- Once a safe connection has been made, trust seemed to follow. Backshall let the cuscus climb all over him and the cuscus let itself be stroked and hugged. Once we have been honest with each other about all the sad, angry and scared stuff we’ve been thinking and feeling we rebuild trust. Some people might argue that we should skip step 2 as it is ‘negative’. I think not. Yes is can be painful to hear that he hated me for that time, but I could feel that instinctively anyway, so him putting it into words is a way connecting and trusting. He sense when I withdraw, even if I say nothing, so when I own up to this in step 2, it he knows he can trust his own intuition and he can trust me to be honest which reduces fear and builds connection.
- When awareness, connection and trust were established Backshall and the crew were able to appreciate the animals, to really see them in all their detail. To see them as separate, unique and perfect. This is so true. Once we have connected again, as the fear drops away, we start to see all the things we like about each other again, all the stuff we’ve taken for granted and which have become invisible become visible again and we appreciate each other.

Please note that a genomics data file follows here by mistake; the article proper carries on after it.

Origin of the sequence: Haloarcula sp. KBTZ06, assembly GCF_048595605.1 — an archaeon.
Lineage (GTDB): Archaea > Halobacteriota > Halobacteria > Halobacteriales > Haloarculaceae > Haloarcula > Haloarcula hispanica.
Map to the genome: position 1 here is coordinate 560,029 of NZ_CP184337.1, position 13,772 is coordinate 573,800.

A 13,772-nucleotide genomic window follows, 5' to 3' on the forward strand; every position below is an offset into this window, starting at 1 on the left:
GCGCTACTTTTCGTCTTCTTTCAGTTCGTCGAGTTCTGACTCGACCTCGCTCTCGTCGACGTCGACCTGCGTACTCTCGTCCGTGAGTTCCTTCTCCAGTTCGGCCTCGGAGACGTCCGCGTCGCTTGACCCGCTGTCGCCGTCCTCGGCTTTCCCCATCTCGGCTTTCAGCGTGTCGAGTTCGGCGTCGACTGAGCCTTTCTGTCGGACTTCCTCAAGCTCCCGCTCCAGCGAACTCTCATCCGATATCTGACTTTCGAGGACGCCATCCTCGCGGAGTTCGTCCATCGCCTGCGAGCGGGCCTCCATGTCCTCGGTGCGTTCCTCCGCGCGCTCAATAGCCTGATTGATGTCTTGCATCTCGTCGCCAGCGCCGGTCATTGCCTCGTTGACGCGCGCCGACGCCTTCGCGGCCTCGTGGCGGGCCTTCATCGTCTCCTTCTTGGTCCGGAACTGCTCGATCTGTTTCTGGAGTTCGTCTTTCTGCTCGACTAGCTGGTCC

- And when this seeing has happened, then love is possible. The kids and I fell a little bit in love with the cuscus. Not romantic valentine love, but a love for the cuscus just being a cuscus and being remarkable. And so it is with us. Once we can see each other as we really are, without transferences, without fear, without expectation of how we think the other should be, love is there. Love was always there, we just let other stuff get in the way.
Thank you cuscus. Thank you writing..I wonder how this awareness will change things.
If you enjoyed reading this please share it with friends. You might also be interested in talking to me about coaching , or maybe try some of my online courses (some are free), or treat yourself to a climate protecting pamper with vegan friendly, organic Tropic which supports the planting of forests and education in deprived areas.